Lizzy Carson, Bethel University sophomore nursing major and reconciliation minor, was recently named a 2020 Newman Civic Fellow for her community engagement on Bethel’s campus and in the broader community. Carson spent last summer working with the Urban Farm and Garden Alliance in St. Paul. UFGA is a group that seeks to promote reconciliation, peace and justice through cultivating and sharing food in the Summit-University and Frogtown communities.
“I think I learned how important it is in my job as a reconciler, specifically talking about racial reconciliation, to take time to unpack the implications of privilege and whiteness with those who identify as European Americans,” Carson said.
During the 2019-2020 school year she served on Bethel’s campus as the Director of European Americans in Solidarity in addition to her role as a Resident Assistant. This coming summer Carson plans to work with UFGA again to continue learning about and working toward reconciliation in the FSU community.
“That whole year I feel like I was wrestling through how to be a leader when you’re in a place of privilege,” Carson said. “How can I be a leader so that other people can have an opportunity to be heard and be known and for their stories to be recognized? How can I be a leader without being in the spotlight?”
Service learning for students
For over 20 years, students at Bethel have been partnering with the Frogtown-Summit University (FSU) neighborhood through what is known as the Bethel FSU Partnership. Through this partnership, students engage with FSU community members and take part in various service-learning opportunities.
Reading Partners allows education students to help tutor elementary students in schools. Breaking Free, an organization focused on human trafficking, is aided by psychology students who create informational resources. Journalism editing classes work with elementary students to create their own newspaper — The Maxfield Times. Business students assist community members with their taxes.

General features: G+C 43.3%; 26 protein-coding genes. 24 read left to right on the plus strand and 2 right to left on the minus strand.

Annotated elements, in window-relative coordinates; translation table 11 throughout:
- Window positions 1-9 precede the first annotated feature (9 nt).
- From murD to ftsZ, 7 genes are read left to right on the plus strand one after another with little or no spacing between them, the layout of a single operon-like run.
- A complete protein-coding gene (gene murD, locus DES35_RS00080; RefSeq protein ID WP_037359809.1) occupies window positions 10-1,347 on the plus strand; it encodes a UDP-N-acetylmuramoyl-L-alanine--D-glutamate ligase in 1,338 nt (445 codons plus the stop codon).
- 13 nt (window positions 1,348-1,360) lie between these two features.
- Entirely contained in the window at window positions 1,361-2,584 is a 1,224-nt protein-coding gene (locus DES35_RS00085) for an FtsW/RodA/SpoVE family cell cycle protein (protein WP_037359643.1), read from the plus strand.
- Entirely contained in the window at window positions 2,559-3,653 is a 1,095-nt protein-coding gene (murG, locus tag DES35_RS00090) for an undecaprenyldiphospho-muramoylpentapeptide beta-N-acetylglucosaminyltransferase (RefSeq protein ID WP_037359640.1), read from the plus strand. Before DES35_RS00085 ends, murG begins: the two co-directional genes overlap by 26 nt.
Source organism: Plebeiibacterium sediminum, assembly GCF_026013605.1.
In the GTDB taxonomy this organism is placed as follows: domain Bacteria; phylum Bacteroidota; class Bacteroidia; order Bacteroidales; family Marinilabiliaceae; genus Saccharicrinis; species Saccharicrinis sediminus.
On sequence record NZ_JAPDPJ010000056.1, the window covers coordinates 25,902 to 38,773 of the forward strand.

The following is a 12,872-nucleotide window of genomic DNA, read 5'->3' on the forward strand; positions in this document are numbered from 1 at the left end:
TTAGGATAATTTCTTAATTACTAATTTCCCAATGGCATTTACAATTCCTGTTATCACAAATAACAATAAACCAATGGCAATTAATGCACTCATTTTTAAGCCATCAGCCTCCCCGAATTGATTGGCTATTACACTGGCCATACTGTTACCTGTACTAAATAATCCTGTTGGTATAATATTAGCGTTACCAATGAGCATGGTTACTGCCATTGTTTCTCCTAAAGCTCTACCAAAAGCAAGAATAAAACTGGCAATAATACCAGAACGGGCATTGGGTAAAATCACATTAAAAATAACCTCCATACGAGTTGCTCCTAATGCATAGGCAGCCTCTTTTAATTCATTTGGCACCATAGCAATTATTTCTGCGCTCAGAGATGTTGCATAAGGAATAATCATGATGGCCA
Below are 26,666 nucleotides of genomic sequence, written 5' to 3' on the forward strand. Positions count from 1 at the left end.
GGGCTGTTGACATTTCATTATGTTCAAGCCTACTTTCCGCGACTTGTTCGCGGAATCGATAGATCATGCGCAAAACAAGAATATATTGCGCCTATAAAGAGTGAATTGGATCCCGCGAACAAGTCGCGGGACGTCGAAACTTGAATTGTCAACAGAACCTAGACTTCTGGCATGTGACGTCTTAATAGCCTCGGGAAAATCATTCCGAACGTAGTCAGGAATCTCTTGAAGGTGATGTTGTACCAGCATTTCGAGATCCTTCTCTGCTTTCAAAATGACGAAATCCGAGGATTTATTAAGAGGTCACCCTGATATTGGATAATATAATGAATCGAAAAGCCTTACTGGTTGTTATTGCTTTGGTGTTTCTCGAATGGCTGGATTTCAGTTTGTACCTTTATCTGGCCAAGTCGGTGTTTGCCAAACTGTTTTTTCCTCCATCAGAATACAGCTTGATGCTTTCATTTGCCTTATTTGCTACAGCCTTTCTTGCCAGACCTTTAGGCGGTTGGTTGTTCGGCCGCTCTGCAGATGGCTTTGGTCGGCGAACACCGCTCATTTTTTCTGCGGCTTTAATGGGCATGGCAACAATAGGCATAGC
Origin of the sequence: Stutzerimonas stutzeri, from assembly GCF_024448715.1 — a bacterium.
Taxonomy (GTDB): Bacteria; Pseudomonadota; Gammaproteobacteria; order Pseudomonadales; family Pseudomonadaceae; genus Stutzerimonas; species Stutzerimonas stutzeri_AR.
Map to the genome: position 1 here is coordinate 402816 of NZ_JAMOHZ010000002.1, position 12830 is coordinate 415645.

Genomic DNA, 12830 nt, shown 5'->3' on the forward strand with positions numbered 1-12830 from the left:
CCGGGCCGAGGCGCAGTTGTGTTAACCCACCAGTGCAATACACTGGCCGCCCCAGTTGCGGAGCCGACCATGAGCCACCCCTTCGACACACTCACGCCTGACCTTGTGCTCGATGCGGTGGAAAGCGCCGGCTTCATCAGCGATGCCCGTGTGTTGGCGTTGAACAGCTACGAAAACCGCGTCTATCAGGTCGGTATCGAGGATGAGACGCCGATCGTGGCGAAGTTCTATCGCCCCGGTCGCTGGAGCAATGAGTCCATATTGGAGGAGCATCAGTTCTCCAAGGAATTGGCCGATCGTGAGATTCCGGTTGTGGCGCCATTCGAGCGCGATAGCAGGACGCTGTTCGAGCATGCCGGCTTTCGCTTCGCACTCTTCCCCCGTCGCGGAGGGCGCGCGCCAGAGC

Data from the Bethel FSU Partnership end of year report in 2018-2019 shows the increase in the number of students participating in service-learning opportunities in the last five years.
Within the last five years, the partnership has seen immense growth in regard to Bethel student participation. The number of students involved jumped from around 150 in the 2014-2015 school year to more than 400 in the 2018-2019 school year.
A large part of this growth has to do with Tanden Brekke, the Assistant Director of Community Engagement and Service-Learning, who has been in the role for almost five years. He said that years of building relationships with the neighborhood and with Bethel before stepping into this position has helped him grow the partnership.
“With the social connections came trust,” Brekke said. “Community organizations knew who I was and when I said ‘here’s something we should explore’ or ‘here’s an idea I have that might work out,’ they’re willing to lean into that. Same thing with faculty members.”
Brekke describes the partnership as a program that is unique in its place-based approach to reconciliation and justice. His goal now is to focus on depth over breadth.
“How do you create not just the numbers but the rich engagements,” he said. “This coming year we are going to put significantly more energy towards community work-study.”